Economic Development and Higher Education

GVSU creates $849M impact

Figure has risen by more than $100 million since 2015.

May 4, 2018
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Grand Valley’s economic survey includes financial information from both campuses but does not include figures regarding the economic impact of alumni in West Michigan. Courtesy GVSU

Grand Valley State University’s regional economic impact is an estimated $849 million.

The annual report covers Kent, Ottawa and Muskegon counties, this year using data observed between 2016 and 2017.

This year’s report shows an increase of $33 million from last year, $69 million from 2016 and $119 million from 2015.

Matthew McLogan, GVSU vice president for university relations, attributes the increases to factors such as several construction projects, steady enrollment and increased student spending.

Grand Valley employs more than 3,600 people and enrolls more than 25,000 students who spend money and pay taxes in the region. Employment counts toward $262.4 million. Total student expenditures are estimated at $202.8 million.

Student expenditures count toward 72 percent of GVSU’s revenue.

New construction and renovations have contributed more than $109 million to the local economy in 2017, creating 2,295 trade and construction jobs.

GVSU is expanding its Grand Rapids health campus with the opening of Raleigh J. Finkelstein Hall, a $37.5-million, 84,000-square-foot project that will be used for the health professions and nursing programs.

A $20-million addition to the Thomas J. and Marcia J. Haas Center for Performing Arts was completed on the Allendale campus last year.

Construction will begin in June for a new $70-million health building at 333 Michigan St. NE, next to Grand Valley’s Cook-DeVos Center for Health Sciences. The five-story, 160,000-square-foot-building is slated to be finished in May 2021.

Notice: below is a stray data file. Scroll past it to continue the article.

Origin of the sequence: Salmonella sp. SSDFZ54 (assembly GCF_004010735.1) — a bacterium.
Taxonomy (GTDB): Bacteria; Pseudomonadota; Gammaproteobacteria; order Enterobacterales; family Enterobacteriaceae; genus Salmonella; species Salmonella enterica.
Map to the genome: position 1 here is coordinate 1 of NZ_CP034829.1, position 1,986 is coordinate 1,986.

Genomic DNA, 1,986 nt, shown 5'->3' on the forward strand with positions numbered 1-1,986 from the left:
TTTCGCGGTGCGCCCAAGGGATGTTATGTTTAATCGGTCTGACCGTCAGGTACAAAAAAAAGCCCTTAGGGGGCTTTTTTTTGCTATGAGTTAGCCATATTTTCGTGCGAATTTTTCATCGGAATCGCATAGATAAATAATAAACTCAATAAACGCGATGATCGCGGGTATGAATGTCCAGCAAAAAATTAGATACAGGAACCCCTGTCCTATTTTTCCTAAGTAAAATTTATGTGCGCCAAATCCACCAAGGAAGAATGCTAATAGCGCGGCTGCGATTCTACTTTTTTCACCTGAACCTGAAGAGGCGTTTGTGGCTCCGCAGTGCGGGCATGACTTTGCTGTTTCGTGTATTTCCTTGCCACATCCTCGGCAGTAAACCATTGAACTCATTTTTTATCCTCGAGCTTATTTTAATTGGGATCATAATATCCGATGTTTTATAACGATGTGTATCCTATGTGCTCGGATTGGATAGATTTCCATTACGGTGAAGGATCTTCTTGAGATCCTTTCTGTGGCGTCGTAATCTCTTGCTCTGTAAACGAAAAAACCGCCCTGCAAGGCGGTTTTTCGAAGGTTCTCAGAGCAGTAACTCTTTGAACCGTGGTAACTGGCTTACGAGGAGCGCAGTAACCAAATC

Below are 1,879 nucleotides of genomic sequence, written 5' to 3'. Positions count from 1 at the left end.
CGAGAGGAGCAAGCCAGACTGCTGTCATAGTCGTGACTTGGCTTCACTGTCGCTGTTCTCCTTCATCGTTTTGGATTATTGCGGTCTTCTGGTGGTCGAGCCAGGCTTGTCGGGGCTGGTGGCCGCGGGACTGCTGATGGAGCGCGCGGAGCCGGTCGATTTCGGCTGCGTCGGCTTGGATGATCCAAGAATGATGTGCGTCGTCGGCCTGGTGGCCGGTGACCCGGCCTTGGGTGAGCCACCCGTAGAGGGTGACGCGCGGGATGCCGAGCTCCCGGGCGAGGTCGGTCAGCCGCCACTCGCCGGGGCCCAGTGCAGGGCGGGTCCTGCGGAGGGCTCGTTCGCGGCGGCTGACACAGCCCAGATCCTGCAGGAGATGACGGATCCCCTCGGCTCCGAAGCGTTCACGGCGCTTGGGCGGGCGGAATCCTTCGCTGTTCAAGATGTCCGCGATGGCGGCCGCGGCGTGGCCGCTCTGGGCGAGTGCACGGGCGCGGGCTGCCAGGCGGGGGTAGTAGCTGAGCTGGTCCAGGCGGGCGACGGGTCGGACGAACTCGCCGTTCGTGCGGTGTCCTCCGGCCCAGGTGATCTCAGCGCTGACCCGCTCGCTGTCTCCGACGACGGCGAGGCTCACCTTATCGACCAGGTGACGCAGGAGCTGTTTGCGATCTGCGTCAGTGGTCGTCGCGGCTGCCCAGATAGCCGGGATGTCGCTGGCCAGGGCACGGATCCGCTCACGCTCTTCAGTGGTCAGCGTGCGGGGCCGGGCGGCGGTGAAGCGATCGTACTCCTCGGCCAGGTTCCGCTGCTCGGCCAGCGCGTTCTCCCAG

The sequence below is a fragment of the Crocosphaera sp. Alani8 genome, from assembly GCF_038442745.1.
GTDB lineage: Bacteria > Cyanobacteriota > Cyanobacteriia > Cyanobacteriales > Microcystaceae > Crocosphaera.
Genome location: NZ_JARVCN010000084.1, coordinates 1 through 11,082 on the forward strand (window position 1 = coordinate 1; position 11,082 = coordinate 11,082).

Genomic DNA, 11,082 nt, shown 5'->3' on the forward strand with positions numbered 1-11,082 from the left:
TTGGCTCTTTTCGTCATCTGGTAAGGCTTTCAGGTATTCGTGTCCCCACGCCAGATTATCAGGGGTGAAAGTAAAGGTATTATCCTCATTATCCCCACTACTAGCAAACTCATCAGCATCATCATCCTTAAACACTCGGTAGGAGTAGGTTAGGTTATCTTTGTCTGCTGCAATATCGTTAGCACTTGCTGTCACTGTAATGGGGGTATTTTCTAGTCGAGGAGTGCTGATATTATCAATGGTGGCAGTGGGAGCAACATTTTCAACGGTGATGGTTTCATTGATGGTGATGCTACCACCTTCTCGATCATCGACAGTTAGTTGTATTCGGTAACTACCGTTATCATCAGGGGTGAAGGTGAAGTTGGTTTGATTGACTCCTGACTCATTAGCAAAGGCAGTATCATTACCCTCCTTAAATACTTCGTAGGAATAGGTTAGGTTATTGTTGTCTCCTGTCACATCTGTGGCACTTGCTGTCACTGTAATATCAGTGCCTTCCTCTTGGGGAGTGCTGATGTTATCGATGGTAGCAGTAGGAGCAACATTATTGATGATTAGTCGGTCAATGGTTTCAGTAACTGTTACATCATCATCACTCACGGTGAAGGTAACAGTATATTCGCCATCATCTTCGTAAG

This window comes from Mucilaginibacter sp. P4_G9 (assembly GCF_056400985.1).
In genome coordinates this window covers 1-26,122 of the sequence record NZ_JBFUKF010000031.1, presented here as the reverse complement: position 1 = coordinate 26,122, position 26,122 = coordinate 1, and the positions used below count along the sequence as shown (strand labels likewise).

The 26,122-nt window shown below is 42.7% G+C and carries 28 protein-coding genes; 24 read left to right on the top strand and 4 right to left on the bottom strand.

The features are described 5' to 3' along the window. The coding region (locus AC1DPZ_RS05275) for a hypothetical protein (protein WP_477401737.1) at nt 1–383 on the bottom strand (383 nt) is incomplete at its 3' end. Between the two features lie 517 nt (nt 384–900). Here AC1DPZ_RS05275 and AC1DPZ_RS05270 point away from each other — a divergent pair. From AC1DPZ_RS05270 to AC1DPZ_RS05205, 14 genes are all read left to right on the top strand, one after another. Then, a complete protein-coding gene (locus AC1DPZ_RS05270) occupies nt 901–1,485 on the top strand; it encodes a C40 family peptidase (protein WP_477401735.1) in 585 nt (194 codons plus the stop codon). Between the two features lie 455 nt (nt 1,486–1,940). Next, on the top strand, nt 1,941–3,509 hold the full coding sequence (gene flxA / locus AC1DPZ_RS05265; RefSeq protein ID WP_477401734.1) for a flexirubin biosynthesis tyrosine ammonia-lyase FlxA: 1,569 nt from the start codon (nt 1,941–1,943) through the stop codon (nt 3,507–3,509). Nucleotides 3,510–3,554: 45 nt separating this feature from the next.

Over the past 20 years, GVSU has increased its space by 4 million square feet, McLogan said.

The study uses a model provided by W.E. Upjohn Institute for Employment Research to look at spending by the university itself and by faculty, staff and students.

The study does not include alumni activity.

Grand Valley alumni now number more than 117,000, and nearly half are living or working in the tri-county area. Of that, nearly 21,000 are in the business field, more than 14,500 are in the education field and more than 12,000 are in the health care field.

Top area employers of alumni include Amway, Mercy Health, Spectrum Health, Steelcase, Grand Rapids Public Schools and others.

The study found 93 percent of recent graduates are employed or pursuing advanced degrees. Of those working, 86 percent are employed in Michigan.

Most of the university’s students are from Michigan, but many come from dozens of other states and nearly 100 other countries, McLogan said.

McLogan said the university commissions the study each year to show the community “how important Grand Valley is to the local economy.”

“It’s not just that we educate students and create graduates, but the nearly billion-dollar economic impact of the university creates jobs in the private sector and is an important anchor of the local economy,” McLogan said.

“This enables folks to understand the importance of Grand Valley even if they may not have a college student in their own family.”

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